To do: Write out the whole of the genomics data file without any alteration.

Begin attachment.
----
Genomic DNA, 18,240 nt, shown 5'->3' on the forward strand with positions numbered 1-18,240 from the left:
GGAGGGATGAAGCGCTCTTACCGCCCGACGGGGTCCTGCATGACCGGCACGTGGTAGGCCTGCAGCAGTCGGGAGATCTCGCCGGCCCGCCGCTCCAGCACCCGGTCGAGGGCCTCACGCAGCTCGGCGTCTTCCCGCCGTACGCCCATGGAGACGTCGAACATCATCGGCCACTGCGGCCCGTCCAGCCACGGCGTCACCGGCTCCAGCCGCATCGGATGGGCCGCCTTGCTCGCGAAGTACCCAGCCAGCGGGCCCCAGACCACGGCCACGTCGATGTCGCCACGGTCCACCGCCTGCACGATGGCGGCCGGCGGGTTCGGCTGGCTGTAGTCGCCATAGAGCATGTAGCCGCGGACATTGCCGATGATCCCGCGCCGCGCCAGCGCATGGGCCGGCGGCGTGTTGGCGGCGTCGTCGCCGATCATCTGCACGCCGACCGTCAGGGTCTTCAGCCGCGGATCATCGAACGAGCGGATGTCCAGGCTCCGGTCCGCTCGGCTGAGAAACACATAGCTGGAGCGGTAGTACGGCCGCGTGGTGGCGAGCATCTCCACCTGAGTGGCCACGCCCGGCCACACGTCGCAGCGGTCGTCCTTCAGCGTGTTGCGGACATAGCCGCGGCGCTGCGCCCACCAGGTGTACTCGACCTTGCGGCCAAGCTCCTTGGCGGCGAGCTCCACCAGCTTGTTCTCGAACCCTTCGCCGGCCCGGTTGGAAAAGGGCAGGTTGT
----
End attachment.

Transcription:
Genomic DNA, 18,240 nt, shown 5'->3' on the forward strand with positions numbered 1-18,240 from the left:
GGAGGGATGAAGCGCTCTTACCGCCCGACGGGGTCCTGCATGACCGGCACGTGGTAGGCCTGCAGCAGTCGGGAGATCTCGCCGGCCCGCCGCTCCAGCACCCGGTCGAGGGCCTCACGCAGCTCGGCGTCTTCCCGCCGTACGCCCATGGAGACGTCGAACATCATCGGCCACTGCGGCCCGTCCAGCCACGGCGTCACCGGCTCCAGCCGCATCGGATGGGCCGCCTTGCTCGCGAAGTACCCAGCCAGCGGGCCCCAGACCACGGCCACGTCGATGTCGCCACGGTCCACCGCCTGCACGATGGCGGCCGGCGGGTTCGGCTGGCTGTAGTCGCCATAGAGCATGTAGCCGCGGACATTGCCGATGATCCCGCGCCGCGCCAGCGCATGGGCCGGCGGCGTGTTGGCGGCGTCGTCGCCGATCATCTGCACGCCGACCGTCAGGGTCTTCAGCCGCGGATCATCGAACGAGCGGATGTCCAGGCTCCGGTCCGCTCGGCTGAGAAACACATAGCTGGAGCGGTAGTACGGCCGCGTGGTGGCGAGCATCTCCACCTGAGTGGCCACGCCCGGCCACACGTCGCAGCGGTCGTCCTTCAGCGTGTTGCGGACATAGCCGCGGCGCTGCGCCCACCAGGTGTACTCGACCTTGCGGCCAAGCTCCTTGGCGGCGAGCTCCACCAGCTTGTTCTCGAACCCTTCGCCGGCCCGGTTGGAAAAGGGCAGGTTGT